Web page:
7 Ways to Neutralise Passive Aggression

Cut through and get clear on communication.

Christina Care
5 min readFeb 28, 2020

There is so much passive aggression out there these days, and most people love to blame social media for it. In my view, that’s just one factor, and the bigger one is just good old fashioned human insecurity. So if you’re coming up against the ‘pass agg’, how do you respond in an effective way?

Living in the UK, and culturally speaking, it seems to me that there are contexts in which passive aggression is seen essentially as a natural extension of politeness. Instead of directly confronting anyone (particularly in a work content), we look for ways to passively convey our disapproval in order to remain ‘polite’.

We want to be surface-level acceptable, while being low key subversive.

Regardless of where it might truly originate from, often passive aggression introduces insecurity into relationships — if you aren’t entirely clear about the intent or desired outcome of a statement, for instance, you can’t be sure exactly how best to behave in response. Your understanding of the situation comes under question, and your conduct going forward might well become confused.

So how do we cut through the confusion, when faced with someone who is keen not to make their real intentions, needs or ideas known?

1. Answer on face value

A powerful way to respond to snarkiness of many forms is to simply respond as if the statement was honestly and clearly given. Instead of trying to figure out the real intention, or the nuance, or whatever else, simply respond on face value, as though the words were intended sincerely.

This can help the other person realise that being passive aggressive with you isn’t getting their message across — if they’re trying to say something other than what has literally been said, they will have to try again, rephrase, or be more direct with you, because you won’t be playing their game with them.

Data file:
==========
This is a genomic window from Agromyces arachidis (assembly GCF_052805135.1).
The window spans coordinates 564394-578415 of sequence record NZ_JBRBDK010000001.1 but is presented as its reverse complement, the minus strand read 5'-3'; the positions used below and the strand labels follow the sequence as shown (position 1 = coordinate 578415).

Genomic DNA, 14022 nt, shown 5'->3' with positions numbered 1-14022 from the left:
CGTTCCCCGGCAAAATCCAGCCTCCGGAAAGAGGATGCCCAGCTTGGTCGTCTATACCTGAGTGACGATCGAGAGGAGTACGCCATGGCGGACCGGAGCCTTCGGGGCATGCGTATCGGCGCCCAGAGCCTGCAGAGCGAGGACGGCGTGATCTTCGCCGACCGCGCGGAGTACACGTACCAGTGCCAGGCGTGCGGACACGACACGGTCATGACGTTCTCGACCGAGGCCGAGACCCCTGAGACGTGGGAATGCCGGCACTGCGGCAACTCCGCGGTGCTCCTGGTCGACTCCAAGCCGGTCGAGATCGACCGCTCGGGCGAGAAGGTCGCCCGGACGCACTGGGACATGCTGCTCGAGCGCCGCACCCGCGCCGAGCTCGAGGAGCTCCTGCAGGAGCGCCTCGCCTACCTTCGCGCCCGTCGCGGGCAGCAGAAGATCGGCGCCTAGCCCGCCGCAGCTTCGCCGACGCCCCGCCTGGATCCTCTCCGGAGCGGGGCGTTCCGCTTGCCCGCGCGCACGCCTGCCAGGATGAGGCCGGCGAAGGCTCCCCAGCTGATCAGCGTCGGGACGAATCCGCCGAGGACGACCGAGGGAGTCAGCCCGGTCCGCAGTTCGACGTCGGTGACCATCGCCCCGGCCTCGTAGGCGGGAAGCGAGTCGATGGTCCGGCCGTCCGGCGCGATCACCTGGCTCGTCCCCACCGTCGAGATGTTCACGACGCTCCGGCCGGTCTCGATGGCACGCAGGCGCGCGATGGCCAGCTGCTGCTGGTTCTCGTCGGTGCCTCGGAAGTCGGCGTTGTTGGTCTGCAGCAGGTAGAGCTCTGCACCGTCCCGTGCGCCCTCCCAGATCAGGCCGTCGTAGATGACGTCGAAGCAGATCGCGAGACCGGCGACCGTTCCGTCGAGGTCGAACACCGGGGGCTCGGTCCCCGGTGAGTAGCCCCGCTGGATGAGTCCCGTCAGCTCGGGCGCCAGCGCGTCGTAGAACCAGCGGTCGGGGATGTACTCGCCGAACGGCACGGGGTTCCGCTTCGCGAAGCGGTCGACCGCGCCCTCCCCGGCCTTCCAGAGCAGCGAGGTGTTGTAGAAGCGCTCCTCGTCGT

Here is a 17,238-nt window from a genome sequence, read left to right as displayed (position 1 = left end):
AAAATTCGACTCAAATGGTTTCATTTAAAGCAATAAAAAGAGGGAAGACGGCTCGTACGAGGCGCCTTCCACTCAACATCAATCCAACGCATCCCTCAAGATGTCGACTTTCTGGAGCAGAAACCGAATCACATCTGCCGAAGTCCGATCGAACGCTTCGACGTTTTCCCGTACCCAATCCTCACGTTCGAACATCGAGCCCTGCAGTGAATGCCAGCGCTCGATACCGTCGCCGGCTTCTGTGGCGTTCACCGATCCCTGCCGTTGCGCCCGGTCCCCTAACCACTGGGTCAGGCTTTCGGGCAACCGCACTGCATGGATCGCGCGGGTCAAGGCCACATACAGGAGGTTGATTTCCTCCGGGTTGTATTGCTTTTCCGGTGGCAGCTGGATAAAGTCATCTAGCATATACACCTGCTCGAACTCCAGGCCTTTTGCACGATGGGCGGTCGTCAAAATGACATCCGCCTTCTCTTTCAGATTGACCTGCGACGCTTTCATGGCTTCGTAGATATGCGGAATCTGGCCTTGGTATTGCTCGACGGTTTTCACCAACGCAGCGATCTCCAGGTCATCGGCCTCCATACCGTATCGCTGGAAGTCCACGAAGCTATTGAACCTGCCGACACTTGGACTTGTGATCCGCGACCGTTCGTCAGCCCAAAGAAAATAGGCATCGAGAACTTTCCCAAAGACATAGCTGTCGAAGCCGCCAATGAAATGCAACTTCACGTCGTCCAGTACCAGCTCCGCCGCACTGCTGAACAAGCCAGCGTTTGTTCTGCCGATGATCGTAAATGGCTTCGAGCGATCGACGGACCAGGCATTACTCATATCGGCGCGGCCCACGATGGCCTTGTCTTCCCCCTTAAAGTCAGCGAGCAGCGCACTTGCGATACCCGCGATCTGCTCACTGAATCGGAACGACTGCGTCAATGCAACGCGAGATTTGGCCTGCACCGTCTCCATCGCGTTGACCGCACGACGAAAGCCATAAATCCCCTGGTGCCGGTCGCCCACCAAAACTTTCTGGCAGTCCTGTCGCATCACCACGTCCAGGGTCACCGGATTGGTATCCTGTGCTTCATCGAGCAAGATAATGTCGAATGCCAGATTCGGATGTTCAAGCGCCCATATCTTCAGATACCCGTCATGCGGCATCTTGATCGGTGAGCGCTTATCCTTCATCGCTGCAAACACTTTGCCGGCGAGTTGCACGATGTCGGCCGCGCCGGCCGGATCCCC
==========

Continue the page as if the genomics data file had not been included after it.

2. Seek clarification

Asking a question to clarify is an amazing way to cut down passive aggression quickly. If someone has said something you’re unsure about, question it in a genuine way.

So, for instance, if someone says says something hurtful to you, then follows up with “Why are you getting so upset?” you can answer one of two ways. Either you can feed into their passive aggressive question by answering it (usually “I’m not!”), or you can question them back, “Are you really not sure why I’m upset?” The latter means you’re trying to get to the real heart of things, and you’re looking to clarify what’s gone on between you in order to clear the air. Chances are, they already know why they’ve upset you, and if not, here’s your chance to set the record straight.

3. Avoid like for like

Responding with passive aggression is pretty likely to get you nowhere, and if anything, teaches the other person that their insecurities might be founded. They’re likely to just keep giving tit for tat. So try not to answer with things like “I’m fine” or “I was only joking” if they aren’t really true.

4. Use humour